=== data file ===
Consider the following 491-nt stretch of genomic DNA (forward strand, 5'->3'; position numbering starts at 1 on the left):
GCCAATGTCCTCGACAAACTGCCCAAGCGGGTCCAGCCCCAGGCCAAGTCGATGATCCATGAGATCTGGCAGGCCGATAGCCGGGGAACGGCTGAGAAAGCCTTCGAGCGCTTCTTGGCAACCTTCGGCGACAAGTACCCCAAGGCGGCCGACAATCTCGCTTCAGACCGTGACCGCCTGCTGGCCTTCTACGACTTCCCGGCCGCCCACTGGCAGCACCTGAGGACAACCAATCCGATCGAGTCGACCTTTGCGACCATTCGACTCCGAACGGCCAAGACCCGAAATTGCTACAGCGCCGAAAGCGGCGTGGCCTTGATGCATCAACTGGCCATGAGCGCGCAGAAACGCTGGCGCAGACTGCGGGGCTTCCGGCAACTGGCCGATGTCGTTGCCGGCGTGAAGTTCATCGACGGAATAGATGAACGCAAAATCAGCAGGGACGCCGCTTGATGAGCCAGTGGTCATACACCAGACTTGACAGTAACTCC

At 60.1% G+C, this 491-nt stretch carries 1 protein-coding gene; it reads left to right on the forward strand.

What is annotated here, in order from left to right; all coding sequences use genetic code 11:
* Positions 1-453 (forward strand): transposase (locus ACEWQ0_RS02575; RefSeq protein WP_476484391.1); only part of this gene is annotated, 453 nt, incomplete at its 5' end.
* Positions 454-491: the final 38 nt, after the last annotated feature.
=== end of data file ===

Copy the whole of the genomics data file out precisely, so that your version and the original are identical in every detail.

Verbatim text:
Consider the following 491-nt stretch of genomic DNA (forward strand, 5'->3'; position numbering starts at 1 on the left):
GCCAATGTCCTCGACAAACTGCCCAAGCGGGTCCAGCCCCAGGCCAAGTCGATGATCCATGAGATCTGGCAGGCCGATAGCCGGGGAACGGCTGAGAAAGCCTTCGAGCGCTTCTTGGCAACCTTCGGCGACAAGTACCCCAAGGCGGCCGACAATCTCGCTTCAGACCGTGACCGCCTGCTGGCCTTCTACGACTTCCCGGCCGCCCACTGGCAGCACCTGAGGACAACCAATCCGATCGAGTCGACCTTTGCGACCATTCGACTCCGAACGGCCAAGACCCGAAATTGCTACAGCGCCGAAAGCGGCGTGGCCTTGATGCATCAACTGGCCATGAGCGCGCAGAAACGCTGGCGCAGACTGCGGGGCTTCCGGCAACTGGCCGATGTCGTTGCCGGCGTGAAGTTCATCGACGGAATAGATGAACGCAAAATCAGCAGGGACGCCGCTTGATGAGCCAGTGGTCATACACCAGACTTGACAGTAACTCC

At 60.1% G+C, this 491-nt stretch carries 1 protein-coding gene; it reads left to right on the forward strand.

What is annotated here, in order from left to right; all coding sequences use genetic code 11:
* Positions 1-453 (forward strand): transposase (locus ACEWQ0_RS02575; RefSeq protein WP_476484391.1); only part of this gene is annotated, 453 nt, incomplete at its 5' end.
* Positions 454-491: the final 38 nt, after the last annotated feature.